As if to deflect nagging questions about the president's own health and temperamental fitness for office, Trump & Co. have his former White House physician trolling Biden.

Dr. Ronny Jackson, now a Republican congressional candidate, said in a Trump campaign teleconference that the Democrat lacks the "cognitive ability" to be president. He acknowledged this was not a medical assessment.

But Trump has animus toward a more important doctor who is still on the job. Dr. Anthony Fauci, the nation's top official on infectious diseases, is starting to draw the kind of open abuse from Trump as other advisers the president has turned against.

"Tony’s pitching arm is far more accurate than his prognostications," Trump tweeted, referring to Fauci's ceremonial first pitch in the Nationals' season opener. Fauci, who has said his remarks have been used out of context in Trump campaign ads and without his authorization, said he will not quit the White House coronavirus task force.

SCOTUS clips census

The Supreme Court is allowing the Trump administration to stop its 2020 census count earlier than announced. Critics warned this could result in undercounting racial and ethnic minorities.

The administration seeks to use the results to decide the number of House seats and electoral votes each state gets for the decade ahead before Trump's first and possibly only term ends.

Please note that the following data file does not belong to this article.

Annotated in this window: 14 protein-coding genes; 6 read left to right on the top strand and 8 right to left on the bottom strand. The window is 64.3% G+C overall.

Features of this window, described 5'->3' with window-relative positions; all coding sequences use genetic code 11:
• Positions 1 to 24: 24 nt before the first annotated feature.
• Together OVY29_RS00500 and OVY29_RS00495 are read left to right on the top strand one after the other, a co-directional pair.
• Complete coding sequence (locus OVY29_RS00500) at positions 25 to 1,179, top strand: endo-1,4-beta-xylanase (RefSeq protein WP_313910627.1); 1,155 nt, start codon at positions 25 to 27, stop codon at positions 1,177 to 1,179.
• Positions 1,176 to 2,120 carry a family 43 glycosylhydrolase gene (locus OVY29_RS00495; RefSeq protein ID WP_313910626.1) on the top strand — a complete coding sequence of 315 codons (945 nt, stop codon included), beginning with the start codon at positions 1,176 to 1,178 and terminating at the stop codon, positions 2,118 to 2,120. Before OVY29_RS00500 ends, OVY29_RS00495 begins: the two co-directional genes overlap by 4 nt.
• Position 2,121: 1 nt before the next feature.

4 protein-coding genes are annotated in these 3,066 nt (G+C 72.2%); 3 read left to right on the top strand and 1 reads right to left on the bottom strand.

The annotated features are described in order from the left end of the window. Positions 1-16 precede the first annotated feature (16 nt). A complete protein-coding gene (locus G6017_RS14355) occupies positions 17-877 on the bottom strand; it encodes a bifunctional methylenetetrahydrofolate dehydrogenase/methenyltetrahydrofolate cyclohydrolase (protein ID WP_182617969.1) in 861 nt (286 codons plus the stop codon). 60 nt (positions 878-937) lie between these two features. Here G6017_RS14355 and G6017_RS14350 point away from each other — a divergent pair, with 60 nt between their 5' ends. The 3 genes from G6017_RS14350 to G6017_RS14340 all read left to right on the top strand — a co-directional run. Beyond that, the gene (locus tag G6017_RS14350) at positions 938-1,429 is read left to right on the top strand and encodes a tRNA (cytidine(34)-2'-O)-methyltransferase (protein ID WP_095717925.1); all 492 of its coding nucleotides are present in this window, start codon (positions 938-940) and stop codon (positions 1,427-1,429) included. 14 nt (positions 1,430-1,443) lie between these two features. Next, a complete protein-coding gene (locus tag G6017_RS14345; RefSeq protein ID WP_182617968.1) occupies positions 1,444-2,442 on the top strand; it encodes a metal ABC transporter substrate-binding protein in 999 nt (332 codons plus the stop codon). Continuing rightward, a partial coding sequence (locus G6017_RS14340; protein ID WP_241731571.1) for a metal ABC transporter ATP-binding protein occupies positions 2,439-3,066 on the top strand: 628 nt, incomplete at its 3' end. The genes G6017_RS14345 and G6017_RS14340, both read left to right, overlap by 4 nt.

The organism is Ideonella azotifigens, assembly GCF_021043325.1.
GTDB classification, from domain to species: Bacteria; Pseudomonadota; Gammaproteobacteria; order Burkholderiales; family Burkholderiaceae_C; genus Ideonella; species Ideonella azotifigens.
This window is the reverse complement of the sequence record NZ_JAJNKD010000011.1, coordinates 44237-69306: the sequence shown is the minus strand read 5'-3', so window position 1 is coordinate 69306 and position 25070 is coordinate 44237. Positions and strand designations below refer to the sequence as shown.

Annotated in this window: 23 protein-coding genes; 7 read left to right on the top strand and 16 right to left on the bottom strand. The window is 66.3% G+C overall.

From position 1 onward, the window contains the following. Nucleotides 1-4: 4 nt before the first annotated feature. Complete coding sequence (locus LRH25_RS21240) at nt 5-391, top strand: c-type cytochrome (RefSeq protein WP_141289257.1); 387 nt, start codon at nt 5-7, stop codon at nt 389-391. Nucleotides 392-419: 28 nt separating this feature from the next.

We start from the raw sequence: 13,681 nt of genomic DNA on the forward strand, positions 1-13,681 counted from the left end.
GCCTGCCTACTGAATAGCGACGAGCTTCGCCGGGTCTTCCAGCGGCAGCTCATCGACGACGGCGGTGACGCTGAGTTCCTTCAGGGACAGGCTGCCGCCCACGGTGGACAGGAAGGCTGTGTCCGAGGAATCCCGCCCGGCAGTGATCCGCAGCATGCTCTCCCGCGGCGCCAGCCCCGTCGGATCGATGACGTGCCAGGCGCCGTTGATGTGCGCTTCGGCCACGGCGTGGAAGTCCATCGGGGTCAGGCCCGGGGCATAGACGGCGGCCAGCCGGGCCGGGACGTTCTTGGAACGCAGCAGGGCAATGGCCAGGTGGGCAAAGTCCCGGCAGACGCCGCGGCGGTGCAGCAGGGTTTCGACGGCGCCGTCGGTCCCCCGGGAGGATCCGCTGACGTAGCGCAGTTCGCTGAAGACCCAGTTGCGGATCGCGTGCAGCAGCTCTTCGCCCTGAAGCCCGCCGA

Associate Justice Sonia Sotomayor dissented. She said "meeting the deadline at the expense of the accuracy of the census is not a cost worth paying." She said the census was rushed, and "respondents will suffer their lasting impact for at least the next 10 years."

Judge Barrett draws a line

Supreme Court nominee Amy Coney Barrett said at Tuesday's Senate Judiciary Committee confirmation hearings that she gave no commitments to the White House on how she would rule on Obamacare or election-related disputes. She sidestepped Democratic senators' questions about how she regards the decision process that went into milestone rulings on abortion and same-sex marriage.

One complication, however, seemed to come from the ham-handed messaging of the man who put her name into nomination. As other Trump nominees have done on Capitol Hill since 2017, she distanced herself from his stances.